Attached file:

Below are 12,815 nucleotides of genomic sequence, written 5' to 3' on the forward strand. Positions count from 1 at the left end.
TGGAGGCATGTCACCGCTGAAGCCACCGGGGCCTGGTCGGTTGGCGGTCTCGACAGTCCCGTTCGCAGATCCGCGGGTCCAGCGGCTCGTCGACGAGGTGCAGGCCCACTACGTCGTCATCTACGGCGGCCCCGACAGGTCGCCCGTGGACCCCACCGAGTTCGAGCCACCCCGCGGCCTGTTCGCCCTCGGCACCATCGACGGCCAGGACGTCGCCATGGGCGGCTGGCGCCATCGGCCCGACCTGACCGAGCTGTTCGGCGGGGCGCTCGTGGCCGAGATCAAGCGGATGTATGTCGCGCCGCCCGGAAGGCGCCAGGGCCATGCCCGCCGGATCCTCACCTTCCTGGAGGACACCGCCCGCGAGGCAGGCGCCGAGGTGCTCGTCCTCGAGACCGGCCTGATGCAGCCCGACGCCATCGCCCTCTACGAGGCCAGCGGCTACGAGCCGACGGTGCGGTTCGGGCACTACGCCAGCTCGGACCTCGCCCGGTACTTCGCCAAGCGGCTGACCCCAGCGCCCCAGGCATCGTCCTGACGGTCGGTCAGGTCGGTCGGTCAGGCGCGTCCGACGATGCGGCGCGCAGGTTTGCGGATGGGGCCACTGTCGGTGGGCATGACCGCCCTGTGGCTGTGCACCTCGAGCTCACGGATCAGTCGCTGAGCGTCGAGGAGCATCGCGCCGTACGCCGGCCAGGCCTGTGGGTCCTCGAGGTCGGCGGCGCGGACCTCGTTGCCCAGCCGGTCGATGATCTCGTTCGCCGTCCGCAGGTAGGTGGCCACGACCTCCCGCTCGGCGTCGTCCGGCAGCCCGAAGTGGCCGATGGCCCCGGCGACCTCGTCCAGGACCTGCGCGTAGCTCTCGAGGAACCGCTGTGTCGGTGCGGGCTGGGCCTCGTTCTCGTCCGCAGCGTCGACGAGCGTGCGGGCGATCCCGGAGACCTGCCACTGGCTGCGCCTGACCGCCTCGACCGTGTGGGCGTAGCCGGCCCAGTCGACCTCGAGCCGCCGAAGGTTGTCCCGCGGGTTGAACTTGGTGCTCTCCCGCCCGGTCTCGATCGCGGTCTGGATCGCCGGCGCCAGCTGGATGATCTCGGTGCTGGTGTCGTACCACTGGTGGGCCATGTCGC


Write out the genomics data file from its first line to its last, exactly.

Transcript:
Below are 12,815 nucleotides of genomic sequence, written 5' to 3' on the forward strand. Positions count from 1 at the left end.
TGGAGGCATGTCACCGCTGAAGCCACCGGGGCCTGGTCGGTTGGCGGTCTCGACAGTCCCGTTCGCAGATCCGCGGGTCCAGCGGCTCGTCGACGAGGTGCAGGCCCACTACGTCGTCATCTACGGCGGCCCCGACAGGTCGCCCGTGGACCCCACCGAGTTCGAGCCACCCCGCGGCCTGTTCGCCCTCGGCACCATCGACGGCCAGGACGTCGCCATGGGCGGCTGGCGCCATCGGCCCGACCTGACCGAGCTGTTCGGCGGGGCGCTCGTGGCCGAGATCAAGCGGATGTATGTCGCGCCGCCCGGAAGGCGCCAGGGCCATGCCCGCCGGATCCTCACCTTCCTGGAGGACACCGCCCGCGAGGCAGGCGCCGAGGTGCTCGTCCTCGAGACCGGCCTGATGCAGCCCGACGCCATCGCCCTCTACGAGGCCAGCGGCTACGAGCCGACGGTGCGGTTCGGGCACTACGCCAGCTCGGACCTCGCCCGGTACTTCGCCAAGCGGCTGACCCCAGCGCCCCAGGCATCGTCCTGACGGTCGGTCAGGTCGGTCGGTCAGGCGCGTCCGACGATGCGGCGCGCAGGTTTGCGGATGGGGCCACTGTCGGTGGGCATGACCGCCCTGTGGCTGTGCACCTCGAGCTCACGGATCAGTCGCTGAGCGTCGAGGAGCATCGCGCCGTACGCCGGCCAGGCCTGTGGGTCCTCGAGGTCGGCGGCGCGGACCTCGTTGCCCAGCCGGTCGATGATCTCGTTCGCCGTCCGCAGGTAGGTGGCCACGACCTCCCGCTCGGCGTCGTCCGGCAGCCCGAAGTGGCCGATGGCCCCGGCGACCTCGTCCAGGACCTGCGCGTAGCTCTCGAGGAACCGCTGTGTCGGTGCGGGCTGGGCCTCGTTCTCGTCCGCAGCGTCGACGAGCGTGCGGGCGATCCCGGAGACCTGCCACTGGCTGCGCCTGACCGCCTCGACCGTGTGGGCGTAGCCGGCCCAGTCGACCTCGAGCCGCCGAAGGTTGTCCCGCGGGTTGAACTTGGTGCTCTCCCGCCCGGTCTCGATCGCGGTCTGGATCGCCGGCGCCAGCTGGATGATCTCGGTGCTGGTGTCGTACCACTGGTGGGCCATGTCGC